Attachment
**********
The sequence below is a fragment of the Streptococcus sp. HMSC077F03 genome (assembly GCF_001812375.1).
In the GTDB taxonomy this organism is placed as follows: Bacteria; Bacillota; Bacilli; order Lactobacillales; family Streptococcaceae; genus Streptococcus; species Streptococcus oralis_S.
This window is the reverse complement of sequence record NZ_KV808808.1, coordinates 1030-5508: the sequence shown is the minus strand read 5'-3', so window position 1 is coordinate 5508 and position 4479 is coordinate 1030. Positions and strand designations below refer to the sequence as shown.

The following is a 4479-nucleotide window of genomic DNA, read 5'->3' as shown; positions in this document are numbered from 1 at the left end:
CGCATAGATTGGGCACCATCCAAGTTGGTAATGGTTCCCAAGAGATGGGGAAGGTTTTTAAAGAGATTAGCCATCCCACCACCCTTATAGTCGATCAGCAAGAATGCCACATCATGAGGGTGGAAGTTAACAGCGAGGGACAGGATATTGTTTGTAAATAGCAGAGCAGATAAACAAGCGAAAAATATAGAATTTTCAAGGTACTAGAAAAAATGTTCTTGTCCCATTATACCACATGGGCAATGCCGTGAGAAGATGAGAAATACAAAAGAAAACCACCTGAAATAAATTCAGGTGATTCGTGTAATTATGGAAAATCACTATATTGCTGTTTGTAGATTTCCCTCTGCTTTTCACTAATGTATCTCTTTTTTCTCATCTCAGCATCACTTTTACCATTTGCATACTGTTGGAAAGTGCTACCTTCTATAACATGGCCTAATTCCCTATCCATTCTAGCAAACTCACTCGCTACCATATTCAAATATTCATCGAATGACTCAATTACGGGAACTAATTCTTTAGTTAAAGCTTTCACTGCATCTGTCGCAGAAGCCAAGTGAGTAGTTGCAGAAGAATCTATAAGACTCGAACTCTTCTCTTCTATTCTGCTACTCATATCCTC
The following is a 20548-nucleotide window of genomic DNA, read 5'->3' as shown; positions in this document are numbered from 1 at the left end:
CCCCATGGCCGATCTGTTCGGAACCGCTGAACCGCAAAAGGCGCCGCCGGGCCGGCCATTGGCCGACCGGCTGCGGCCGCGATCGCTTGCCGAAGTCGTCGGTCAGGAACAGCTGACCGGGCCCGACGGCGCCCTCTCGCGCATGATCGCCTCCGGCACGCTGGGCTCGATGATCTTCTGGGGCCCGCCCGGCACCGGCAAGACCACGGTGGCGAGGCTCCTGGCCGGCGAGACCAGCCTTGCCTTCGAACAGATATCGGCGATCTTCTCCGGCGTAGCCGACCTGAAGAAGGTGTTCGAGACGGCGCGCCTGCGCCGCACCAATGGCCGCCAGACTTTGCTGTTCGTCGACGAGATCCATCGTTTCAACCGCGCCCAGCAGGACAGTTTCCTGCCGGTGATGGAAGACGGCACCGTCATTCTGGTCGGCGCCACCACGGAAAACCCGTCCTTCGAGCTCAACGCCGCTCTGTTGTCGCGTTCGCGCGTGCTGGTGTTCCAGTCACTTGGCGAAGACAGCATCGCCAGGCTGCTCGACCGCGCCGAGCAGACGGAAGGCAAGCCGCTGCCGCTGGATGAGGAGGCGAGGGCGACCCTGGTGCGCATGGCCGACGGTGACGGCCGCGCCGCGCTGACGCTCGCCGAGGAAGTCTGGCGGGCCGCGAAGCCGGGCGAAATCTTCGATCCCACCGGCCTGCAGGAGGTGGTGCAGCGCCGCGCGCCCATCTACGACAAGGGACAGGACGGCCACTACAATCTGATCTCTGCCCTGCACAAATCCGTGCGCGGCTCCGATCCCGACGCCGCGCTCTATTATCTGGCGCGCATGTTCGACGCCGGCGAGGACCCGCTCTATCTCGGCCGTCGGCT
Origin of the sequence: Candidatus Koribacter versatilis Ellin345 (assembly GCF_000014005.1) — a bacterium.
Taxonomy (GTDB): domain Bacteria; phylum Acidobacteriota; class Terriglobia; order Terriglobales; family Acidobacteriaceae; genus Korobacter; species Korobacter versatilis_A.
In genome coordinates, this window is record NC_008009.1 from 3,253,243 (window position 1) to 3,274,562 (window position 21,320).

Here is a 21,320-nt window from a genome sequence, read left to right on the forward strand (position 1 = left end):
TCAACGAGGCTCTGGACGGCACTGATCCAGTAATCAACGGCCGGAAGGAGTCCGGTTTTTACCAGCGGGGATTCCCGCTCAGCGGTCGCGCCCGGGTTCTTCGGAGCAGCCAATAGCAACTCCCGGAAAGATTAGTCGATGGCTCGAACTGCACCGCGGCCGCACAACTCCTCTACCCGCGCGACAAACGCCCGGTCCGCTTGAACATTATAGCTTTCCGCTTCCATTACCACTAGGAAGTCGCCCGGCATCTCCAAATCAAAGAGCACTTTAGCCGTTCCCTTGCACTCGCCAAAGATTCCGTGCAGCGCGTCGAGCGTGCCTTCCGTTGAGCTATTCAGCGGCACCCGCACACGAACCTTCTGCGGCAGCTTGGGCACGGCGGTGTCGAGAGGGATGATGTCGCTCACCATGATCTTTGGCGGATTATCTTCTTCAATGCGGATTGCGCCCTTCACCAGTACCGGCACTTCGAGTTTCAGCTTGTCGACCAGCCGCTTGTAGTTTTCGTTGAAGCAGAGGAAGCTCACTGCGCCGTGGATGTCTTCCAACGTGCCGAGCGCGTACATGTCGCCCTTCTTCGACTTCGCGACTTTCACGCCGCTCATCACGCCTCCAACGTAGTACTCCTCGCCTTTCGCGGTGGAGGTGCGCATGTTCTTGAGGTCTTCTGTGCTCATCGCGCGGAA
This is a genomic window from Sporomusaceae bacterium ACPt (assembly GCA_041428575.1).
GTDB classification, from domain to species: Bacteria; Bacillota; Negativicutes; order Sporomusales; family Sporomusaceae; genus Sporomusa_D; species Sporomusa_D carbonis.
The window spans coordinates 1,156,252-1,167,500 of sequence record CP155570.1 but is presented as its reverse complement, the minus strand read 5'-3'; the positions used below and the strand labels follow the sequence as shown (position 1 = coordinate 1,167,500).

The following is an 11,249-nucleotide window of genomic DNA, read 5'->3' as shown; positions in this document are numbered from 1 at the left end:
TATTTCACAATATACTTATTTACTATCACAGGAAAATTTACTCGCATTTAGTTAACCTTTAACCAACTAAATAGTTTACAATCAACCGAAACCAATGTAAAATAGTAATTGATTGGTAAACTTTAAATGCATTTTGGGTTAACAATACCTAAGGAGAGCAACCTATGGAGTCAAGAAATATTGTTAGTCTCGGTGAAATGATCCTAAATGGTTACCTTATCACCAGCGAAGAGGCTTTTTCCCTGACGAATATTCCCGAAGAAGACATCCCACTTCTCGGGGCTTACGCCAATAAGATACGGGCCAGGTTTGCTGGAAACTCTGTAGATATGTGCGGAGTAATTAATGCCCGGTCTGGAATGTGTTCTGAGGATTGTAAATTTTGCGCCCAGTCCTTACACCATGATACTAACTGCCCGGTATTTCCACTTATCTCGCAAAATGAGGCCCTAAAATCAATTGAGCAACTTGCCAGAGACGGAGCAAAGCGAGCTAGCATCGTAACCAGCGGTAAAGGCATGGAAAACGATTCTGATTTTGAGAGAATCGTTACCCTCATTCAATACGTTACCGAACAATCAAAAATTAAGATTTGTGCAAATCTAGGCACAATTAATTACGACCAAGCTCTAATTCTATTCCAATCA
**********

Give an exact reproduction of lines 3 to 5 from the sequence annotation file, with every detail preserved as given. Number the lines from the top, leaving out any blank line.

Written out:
This window is the reverse complement of sequence record NZ_KV808808.1, coordinates 1030-5508: the sequence shown is the minus strand read 5'-3', so window position 1 is coordinate 5508 and position 4479 is coordinate 1030. Positions and strand designations below refer to the sequence as shown.

The following is a 4479-nucleotide window of genomic DNA, read 5'->3' as shown; positions in this document are numbered from 1 at the left end:
CGCATAGATTGGGCACCATCCAAGTTGGTAATGGTTCCCAAGAGATGGGGAAGGTTTTTAAAGAGATTAGCCATCCCACCACCCTTATAGTCGATCAGCAAGAATGCCACATCATGAGGGTGGAAGTTAACAGCGAGGGACAGGATATTGTTTGTAAATAGCAGAGCAGATAAACAAGCGAAAAATATAGAATTTTCAAGGTACTAGAAAAAATGTTCTTGTCCCATTATACCACATGGGCAATGCCGTGAGAAGATGAGAAATACAAAAGAAAACCACCTGAAATAAATTCAGGTGATTCGTGTAATTATGGAAAATCACTATATTGCTGTTTGTAGATTTCCCTCTGCTTTTCACTAATGTATCTCTTTTTTCTCATCTCAGCATCACTTTTACCATTTGCATACTGTTGGAAAGTGCTACCTTCTATAACATGGCCTAATTCCCTATCCATTCTAGCAAACTCACTCGCTACCATATTCAAATATTCATCGAATGACTCAATTACGGGAACTAATTCTTTAGTTAAAGCTTTCACTGCATCTGTCGCAGAAGCCAAGTGAGTAGTTGCAGAAGAATCTATAAGACTCGAACTCTTCTCTTCTATTCTGCTACTCATATCCTC